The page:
As we visited, local lawyer Adam Wood stopped by. He has bought nine of Utley’s handkerchiefs. He says they make him look distinctive in court. “I generally stick to Southern ones, but every once in a while, I get a Yankee handkerchief,” he said with a laugh.
Leaning on his cane, 62-year-old Richard McCardle was eager for someone—anyone—to take a 100-pound U.S. Navy Parrott shell off his hands. The gruff Alabamian said he acquired the behemoth from an old-time relic hunter named “Mr. Charlie,” who discovered it decades ago in the vicinity of Fort Hell at Port Hudson, La.
“Tired of carrying it around,” says McCardle, who’s willing to knock off a few bucks from the $750 price. One consolation for a prospective owner: This beast slimmed down to roughly 80 pounds after making its long-ago impact.
McCardle, whose relic hunting career began at 14 when he found a bullet at Shiloh, specializes in one-of-a-kind items. Behold at the dealer’s table a “very rare” .69-caliber Confederate exploding bullet ($650) and a Confederate assistant surgeon’s carved Meerschaum pipe ($3,800).
“How many people here,” he said, scoffing, “got a doctor’s pipe from a guy in the 48th Mississippi? I love stuff like that.”
McCardle also offered up what he says is another rarity: the “only known” Alabama VC belt plate from Gettysburg. The price tag reads $5,500 for the mangled piece of lead, unearthed by a relic hunter in 1996. “But for you today only,” he said, ever the dealmaker, “it’s yours for $5,000.” When a customer says he must check with a higher power, McCardle says, “Give me the phone, I’ll call her.”
The former U.S. Army tanker enjoys bantering with visitors. He likes the show venue, too. “Only problem I have with this place is the cow shit,” he says, pointing with his cane to the remnants of rodeo poo behind his table.
Nearly 8,100 miles from home in New Zealand, easily the farthest traveled by any show participant, Englishman Tony Trueman pitched his replica cannon barrels. In Nashville to sell marina equipment, he figured a stop at the Franklin show would be worth his time —even though he knows only a “general outline” of the Civil War.
Trueman said he has sold about 1,000 replica cannon over the past five years —to museums, theme parks, escape rooms, Civil War enthusiasts, and the “pirate community.” That sounds kind of ominous, but then he eased my fears by showing me a photo of a pirate-themed amusement park in Sweden.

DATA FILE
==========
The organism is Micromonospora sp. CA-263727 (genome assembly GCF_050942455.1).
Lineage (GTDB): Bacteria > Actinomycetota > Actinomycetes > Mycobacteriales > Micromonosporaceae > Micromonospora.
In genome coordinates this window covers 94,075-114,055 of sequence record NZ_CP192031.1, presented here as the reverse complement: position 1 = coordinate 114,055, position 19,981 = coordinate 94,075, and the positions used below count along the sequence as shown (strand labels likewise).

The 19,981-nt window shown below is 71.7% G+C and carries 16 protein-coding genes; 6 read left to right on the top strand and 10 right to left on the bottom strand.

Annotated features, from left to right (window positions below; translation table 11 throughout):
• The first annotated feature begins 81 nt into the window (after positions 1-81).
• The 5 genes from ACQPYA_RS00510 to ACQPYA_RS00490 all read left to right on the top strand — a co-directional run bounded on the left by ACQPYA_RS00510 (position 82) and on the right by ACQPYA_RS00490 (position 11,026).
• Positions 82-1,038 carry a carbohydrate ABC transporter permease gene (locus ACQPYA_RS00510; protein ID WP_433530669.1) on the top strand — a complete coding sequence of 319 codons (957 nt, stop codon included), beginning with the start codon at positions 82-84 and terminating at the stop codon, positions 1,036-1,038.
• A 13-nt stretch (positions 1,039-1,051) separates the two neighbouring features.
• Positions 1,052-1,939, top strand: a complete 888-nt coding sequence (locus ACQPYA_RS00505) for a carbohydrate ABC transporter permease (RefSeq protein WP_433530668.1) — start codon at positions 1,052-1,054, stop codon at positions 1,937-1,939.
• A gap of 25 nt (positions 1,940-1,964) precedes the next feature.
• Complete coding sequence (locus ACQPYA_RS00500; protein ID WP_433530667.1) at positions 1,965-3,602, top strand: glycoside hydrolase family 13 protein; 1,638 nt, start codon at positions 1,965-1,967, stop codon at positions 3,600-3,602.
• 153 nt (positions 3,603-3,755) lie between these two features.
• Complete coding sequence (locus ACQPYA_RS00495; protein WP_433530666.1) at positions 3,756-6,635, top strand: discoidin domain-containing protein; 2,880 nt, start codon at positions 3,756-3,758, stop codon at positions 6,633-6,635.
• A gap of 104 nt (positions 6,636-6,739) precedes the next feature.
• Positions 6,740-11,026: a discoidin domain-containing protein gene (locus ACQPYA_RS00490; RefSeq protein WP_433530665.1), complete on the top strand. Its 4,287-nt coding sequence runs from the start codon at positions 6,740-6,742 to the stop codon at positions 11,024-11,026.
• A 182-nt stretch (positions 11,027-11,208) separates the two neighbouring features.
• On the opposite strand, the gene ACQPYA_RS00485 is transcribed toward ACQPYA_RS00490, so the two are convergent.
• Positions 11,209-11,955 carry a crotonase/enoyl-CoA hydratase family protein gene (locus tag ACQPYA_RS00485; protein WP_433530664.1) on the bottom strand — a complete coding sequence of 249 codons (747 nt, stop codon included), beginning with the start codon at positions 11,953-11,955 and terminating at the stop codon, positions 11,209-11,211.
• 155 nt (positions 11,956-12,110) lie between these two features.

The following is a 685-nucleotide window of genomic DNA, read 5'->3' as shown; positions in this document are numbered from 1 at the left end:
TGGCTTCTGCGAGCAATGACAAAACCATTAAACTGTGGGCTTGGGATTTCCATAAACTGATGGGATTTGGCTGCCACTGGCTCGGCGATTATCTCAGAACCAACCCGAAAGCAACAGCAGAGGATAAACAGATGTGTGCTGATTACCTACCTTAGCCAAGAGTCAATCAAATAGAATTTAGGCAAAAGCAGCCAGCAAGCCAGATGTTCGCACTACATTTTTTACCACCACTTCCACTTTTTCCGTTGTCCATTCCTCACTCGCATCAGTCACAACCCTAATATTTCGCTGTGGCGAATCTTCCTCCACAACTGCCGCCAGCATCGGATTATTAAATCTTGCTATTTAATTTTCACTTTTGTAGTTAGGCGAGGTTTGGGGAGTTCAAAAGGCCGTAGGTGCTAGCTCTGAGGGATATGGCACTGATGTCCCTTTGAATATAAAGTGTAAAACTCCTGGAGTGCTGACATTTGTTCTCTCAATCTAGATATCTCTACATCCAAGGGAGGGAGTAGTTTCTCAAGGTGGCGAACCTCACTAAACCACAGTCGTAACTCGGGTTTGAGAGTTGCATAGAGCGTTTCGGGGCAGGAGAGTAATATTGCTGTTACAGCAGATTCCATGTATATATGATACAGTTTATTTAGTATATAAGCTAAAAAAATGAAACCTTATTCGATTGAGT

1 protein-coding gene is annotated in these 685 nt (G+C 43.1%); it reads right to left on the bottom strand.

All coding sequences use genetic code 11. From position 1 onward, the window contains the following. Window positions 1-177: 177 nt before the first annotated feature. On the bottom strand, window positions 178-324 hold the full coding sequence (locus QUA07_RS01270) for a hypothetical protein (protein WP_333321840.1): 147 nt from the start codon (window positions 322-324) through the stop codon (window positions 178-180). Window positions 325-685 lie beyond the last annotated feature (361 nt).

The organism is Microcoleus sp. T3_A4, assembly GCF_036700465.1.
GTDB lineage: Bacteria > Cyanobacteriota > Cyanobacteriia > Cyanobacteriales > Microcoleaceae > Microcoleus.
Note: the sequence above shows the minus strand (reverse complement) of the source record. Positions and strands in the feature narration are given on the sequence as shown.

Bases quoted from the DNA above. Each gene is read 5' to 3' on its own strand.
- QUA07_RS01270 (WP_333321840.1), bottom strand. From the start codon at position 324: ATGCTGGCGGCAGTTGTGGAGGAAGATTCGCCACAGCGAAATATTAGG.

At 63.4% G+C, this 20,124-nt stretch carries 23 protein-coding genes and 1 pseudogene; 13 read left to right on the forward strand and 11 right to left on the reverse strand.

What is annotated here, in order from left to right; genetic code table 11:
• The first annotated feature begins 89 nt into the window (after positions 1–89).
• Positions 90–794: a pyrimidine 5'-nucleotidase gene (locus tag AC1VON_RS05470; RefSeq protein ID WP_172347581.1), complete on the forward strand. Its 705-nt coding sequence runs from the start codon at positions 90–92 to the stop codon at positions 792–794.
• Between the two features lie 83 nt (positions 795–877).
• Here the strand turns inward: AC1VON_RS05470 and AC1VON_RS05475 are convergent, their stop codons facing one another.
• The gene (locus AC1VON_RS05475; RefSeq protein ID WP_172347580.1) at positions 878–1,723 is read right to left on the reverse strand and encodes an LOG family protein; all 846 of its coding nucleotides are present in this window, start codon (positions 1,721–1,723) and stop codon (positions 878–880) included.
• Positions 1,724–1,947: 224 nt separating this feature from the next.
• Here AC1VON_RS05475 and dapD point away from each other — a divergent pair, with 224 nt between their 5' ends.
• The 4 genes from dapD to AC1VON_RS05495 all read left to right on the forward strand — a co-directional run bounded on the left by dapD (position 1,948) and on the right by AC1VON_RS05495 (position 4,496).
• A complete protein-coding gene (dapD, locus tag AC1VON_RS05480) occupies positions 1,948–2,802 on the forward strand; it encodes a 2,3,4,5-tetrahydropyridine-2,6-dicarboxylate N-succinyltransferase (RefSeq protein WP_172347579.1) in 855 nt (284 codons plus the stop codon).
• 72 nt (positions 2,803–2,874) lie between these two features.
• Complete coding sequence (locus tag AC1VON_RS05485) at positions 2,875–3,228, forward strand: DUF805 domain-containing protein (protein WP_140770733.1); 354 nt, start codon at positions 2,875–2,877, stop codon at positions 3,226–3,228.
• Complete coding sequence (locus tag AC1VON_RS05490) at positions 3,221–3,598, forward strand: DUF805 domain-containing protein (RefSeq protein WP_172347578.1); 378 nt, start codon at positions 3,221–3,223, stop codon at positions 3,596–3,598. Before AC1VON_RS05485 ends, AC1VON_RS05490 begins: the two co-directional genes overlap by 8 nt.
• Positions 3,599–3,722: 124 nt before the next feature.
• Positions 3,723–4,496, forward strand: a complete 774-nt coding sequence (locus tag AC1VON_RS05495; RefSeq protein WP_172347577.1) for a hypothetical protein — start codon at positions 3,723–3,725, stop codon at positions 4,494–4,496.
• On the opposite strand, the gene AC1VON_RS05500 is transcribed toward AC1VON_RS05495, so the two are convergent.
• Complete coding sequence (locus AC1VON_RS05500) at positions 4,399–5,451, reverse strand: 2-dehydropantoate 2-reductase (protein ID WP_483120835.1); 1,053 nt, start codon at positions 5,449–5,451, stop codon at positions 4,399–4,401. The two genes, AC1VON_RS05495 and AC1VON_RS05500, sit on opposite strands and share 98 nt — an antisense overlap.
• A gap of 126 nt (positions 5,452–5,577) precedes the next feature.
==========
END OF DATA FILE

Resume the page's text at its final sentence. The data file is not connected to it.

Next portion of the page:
Beads of sweat on his forehead and a pipe clenched in his mouth, Chris Trimble eagerly talks about the priceless green frock coat displayed at his booth. When he first saw it at an estate sale, the longtime Virginia antiques dealer thought it was a doorman’s uniform or part of a theatrical costume.
“Maybe it was for Halloween,” he says. “It had gold braids and tassels affixed to it. Perhaps some hippies from the 1960s used it.”
When he examined the coat more carefully, Trimble noticed a Civil War-era button. Further investigation revealed that the frock coat was worn during the war by Captain Abraham Wright of Company A of the 2nd U.S. Sharpshooters—the famed unit founded by Hiram Berdan. Along with the coat—put your credit card away, it’s not for sale—he displays a beautiful, full-plate tintype of Wright, also purchased by Trimble at the same estate sale.
From behind his booth, Trimble pulled out another relic—it belongs in the “top 1 percent of the best of the best,” he insists. The pristine, non-dug, oval Georgia state seal box plate was picked up by a soldier at the first organized battle of the war, at Philippi, Va., on June 3, 1861. The relic, along with a note about its discovery, was sent home by Union officer James Forsythe to his wife.
For those with a limited budget, Trimble offers modestly priced relics. Civil War-era pipes—some broken, some not—are available for as little as five bucks.
Steps from founder Hicklen’s table, we find the Franklin show’s piece de resistance of weirdness. In his display on Civil War amputations, dealer Wayne Williams has the artificial limb of his great-great-grandfather, a Union soldier whose right arm was amputated after he was shot twice at Petersburg in April 1865.
Williams has the bullet that did the damage, too.
According to Williams family lore, Alvah Williams of the 208th Pennsylvania sat by a tree for three days after he was wounded. Then he went to a field hospital, where the bullet fell out on the operating table. “I want to take that,” he said.
Wayne’s father, founder of the Mansfield Civil War Show, displayed the prosthetic arm and bullet on a wall for years in their house in Ohio. The unusual items livened conversation when Wayne’s friends saw them.
“They were grossed out,” he says. “They had never seen anything like it.”
Never seen anything like it.
An apt description, too, for one of America’s greatest Civil War shows. ✯
John Banks is the author of the popular John Banks’ Civil War blog. He lives in Nashville, Tenn.